The awards season is quickly drawing near. With every journalist discussing what films should be on your radar for the Academy Awards. One of the many shoe-ins is the biopic of a very famous member of the British royal family.
“Spencer” is the latest film by filmmaker Pablo Larraín and stars Kristen Stewart as Princess Diana as we see her go through her mental struggles and inner turmoil during the Christmas season. I was not a fan of Larrain’s last biopic, “Jackie”. However, I have been a big fan of Kristen Stewart, since her work in “The Twilight Saga” is quite fun, and her recent outings with filmmaker Olivier Assayas prove that she is a talented dramatic actress. I was very excited to see what she was doing next especially since she has gained so much buzz surrounding this film.
It is clear why the Academy loves this specific type of film, from its lavish set design and costume and at times wonderful performances from its leads. Although, some only prioritize being known as “Oscar-bait” just to appeal to Academy Awards voters.
“Spencer” is such a difficult film for me. On one hand, it is filled with beautiful set design, gorgeous costumes and had a great score (by the always wonderful Jonny Greenwood), but I was left wanting more from “Spencer”.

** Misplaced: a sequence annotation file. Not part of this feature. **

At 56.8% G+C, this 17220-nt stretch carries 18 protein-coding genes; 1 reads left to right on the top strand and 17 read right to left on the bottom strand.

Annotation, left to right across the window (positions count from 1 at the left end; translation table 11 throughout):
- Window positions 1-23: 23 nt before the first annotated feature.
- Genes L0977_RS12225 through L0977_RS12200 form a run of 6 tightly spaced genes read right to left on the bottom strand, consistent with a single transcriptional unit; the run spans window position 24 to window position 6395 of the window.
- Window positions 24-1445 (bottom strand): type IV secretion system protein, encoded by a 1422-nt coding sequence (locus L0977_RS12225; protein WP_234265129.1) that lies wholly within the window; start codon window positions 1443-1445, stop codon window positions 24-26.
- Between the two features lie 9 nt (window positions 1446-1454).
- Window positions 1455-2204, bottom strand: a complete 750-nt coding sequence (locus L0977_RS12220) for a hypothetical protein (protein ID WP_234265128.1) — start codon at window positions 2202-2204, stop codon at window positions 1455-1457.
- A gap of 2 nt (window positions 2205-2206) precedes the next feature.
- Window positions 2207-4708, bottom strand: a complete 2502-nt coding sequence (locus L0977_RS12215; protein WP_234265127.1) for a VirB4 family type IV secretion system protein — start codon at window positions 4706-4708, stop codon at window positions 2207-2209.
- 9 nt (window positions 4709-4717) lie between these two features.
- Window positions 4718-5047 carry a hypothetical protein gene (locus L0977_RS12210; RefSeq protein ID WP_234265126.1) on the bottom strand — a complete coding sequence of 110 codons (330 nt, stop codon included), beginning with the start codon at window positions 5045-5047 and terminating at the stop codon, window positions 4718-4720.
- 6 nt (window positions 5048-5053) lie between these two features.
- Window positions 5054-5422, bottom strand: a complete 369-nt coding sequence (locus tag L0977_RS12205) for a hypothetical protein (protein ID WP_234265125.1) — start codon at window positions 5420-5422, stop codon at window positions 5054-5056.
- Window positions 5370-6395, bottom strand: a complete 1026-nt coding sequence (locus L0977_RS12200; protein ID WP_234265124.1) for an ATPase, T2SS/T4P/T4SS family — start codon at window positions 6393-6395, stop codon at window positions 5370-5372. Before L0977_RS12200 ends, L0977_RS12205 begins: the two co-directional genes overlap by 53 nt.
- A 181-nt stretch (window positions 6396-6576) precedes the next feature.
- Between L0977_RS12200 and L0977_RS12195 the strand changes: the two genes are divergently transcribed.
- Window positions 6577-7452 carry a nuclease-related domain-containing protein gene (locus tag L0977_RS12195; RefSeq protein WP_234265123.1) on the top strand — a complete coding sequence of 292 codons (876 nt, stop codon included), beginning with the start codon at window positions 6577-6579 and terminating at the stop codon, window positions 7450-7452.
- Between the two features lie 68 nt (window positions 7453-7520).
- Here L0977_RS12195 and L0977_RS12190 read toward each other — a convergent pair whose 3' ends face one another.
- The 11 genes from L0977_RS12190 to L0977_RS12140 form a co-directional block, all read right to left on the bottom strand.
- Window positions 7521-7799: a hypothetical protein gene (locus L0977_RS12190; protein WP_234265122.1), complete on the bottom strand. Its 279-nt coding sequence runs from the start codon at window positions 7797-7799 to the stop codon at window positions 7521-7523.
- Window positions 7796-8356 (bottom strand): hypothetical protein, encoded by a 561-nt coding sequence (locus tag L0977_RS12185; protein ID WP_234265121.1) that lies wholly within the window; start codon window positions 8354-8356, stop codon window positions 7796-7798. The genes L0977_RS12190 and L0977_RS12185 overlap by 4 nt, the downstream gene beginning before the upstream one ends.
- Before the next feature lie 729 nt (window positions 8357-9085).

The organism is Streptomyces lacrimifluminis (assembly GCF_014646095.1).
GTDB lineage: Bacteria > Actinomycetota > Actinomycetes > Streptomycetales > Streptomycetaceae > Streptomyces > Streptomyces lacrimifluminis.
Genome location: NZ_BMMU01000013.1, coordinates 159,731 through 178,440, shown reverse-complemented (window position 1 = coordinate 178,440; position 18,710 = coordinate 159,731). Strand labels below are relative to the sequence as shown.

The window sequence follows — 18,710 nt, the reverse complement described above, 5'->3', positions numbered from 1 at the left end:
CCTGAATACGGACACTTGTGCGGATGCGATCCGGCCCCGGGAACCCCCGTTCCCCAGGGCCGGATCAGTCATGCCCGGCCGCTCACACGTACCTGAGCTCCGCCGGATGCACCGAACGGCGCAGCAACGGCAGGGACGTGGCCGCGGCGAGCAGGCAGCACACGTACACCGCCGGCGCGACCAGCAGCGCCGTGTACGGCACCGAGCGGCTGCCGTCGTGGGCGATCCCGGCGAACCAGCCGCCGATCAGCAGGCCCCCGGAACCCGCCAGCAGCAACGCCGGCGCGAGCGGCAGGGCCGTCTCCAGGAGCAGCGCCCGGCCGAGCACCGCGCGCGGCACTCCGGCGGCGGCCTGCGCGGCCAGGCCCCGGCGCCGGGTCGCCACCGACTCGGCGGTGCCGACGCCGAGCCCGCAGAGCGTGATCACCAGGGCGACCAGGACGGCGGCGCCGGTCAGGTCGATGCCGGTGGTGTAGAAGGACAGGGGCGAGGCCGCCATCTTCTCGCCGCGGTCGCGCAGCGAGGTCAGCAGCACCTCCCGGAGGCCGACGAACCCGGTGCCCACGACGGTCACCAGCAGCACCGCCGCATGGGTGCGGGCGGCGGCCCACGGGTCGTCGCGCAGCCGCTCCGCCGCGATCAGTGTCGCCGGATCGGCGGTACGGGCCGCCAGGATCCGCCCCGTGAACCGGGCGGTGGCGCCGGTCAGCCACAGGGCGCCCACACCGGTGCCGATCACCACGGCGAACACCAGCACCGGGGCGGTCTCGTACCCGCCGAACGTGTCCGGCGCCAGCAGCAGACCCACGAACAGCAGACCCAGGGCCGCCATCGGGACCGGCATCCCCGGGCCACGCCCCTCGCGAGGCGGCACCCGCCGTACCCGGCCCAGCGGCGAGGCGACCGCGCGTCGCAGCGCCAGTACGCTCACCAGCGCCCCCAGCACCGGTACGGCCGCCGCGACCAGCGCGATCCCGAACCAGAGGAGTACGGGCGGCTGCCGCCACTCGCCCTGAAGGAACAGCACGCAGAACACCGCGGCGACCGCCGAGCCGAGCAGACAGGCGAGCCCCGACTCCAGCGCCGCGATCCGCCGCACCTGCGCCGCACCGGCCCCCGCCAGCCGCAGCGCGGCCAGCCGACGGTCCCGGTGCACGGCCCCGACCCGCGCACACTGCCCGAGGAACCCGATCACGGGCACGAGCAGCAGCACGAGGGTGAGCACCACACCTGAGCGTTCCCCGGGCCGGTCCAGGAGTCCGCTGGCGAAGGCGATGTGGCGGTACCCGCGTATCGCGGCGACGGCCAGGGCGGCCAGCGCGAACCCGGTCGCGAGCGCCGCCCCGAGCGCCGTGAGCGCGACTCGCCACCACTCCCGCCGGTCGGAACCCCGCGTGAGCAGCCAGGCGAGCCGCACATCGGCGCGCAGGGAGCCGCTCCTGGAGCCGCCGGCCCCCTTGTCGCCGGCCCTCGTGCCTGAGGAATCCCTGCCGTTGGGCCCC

While I do commend Kristen Stewart for her ability and range, I was left fairly unimpressed by her role. There are hints of existential horror from her performance but at times feels like she is simply going through the motions.
Even more so, this movie at times seems like a Lifetime original movie version of “Joker” complete with the dance sequence. The mental health sequences were sometimes horrifying to watch as they felt very uninspired and manipulative in their approach.
Throughout the film, I was left very disappointed with its storytelling and felt like the plot was going nowhere, yet it was familiar. The film takes place during a normal Christmas but even then there was nothing to go on outside of Diana’s mental and physical struggles. If this film had taken the same approach of depicting her final days like in the 2014 Abel Ferrara film, “Pasolini,” I would have been more invested. While “Spencer” tries to tell the audience about the awfully structured British Parliament system, it does little to keep me entertained.
“Spencer” will work for some audiences and will definitely work for Academy Awards voters. However, I was left pretty underwhelmed and wanting more from the film. Stewart’s performance was simply mediocre to me, and the thematic depth felt shallow and manipulative. Though it is not all bad, Greenwood’s score and the technical work is all well and good; I was left feeling nothing from this film.
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